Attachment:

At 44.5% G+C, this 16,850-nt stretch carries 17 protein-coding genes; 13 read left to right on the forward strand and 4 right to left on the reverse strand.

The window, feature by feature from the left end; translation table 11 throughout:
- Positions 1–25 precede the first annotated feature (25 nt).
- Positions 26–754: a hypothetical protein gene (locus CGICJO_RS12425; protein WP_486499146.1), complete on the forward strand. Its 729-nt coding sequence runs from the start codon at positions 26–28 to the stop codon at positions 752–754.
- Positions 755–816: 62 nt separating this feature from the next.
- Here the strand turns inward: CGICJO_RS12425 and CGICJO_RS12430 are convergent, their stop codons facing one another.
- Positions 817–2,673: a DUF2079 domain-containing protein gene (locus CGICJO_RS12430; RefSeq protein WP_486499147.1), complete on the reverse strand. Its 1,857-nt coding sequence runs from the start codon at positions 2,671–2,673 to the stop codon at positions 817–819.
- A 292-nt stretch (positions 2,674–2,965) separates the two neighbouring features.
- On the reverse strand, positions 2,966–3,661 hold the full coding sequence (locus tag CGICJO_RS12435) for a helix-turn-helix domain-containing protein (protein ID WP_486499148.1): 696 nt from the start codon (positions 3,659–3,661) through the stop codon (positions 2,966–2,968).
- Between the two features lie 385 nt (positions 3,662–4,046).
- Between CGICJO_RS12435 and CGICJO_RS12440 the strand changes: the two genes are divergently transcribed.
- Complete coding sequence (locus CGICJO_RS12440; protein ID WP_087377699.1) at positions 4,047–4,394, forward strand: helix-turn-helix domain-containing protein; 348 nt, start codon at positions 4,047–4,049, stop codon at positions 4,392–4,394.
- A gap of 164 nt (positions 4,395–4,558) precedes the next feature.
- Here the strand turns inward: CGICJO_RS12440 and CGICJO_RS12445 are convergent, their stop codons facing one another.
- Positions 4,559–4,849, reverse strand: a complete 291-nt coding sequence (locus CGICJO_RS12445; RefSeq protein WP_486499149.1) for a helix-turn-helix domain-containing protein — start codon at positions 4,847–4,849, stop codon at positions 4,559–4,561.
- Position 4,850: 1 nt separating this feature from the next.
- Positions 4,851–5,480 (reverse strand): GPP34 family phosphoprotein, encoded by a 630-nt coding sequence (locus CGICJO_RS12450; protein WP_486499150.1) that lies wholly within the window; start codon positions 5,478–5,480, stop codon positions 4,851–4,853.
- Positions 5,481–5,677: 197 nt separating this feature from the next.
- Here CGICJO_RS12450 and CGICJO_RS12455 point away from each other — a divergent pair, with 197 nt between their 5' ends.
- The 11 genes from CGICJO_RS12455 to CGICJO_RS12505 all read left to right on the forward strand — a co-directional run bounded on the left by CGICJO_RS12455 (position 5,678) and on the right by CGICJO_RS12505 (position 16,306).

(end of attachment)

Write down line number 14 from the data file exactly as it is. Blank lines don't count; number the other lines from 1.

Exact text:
- Here the strand turns inward: CGICJO_RS12440 and CGICJO_RS12445 are convergent, their stop codons facing one another.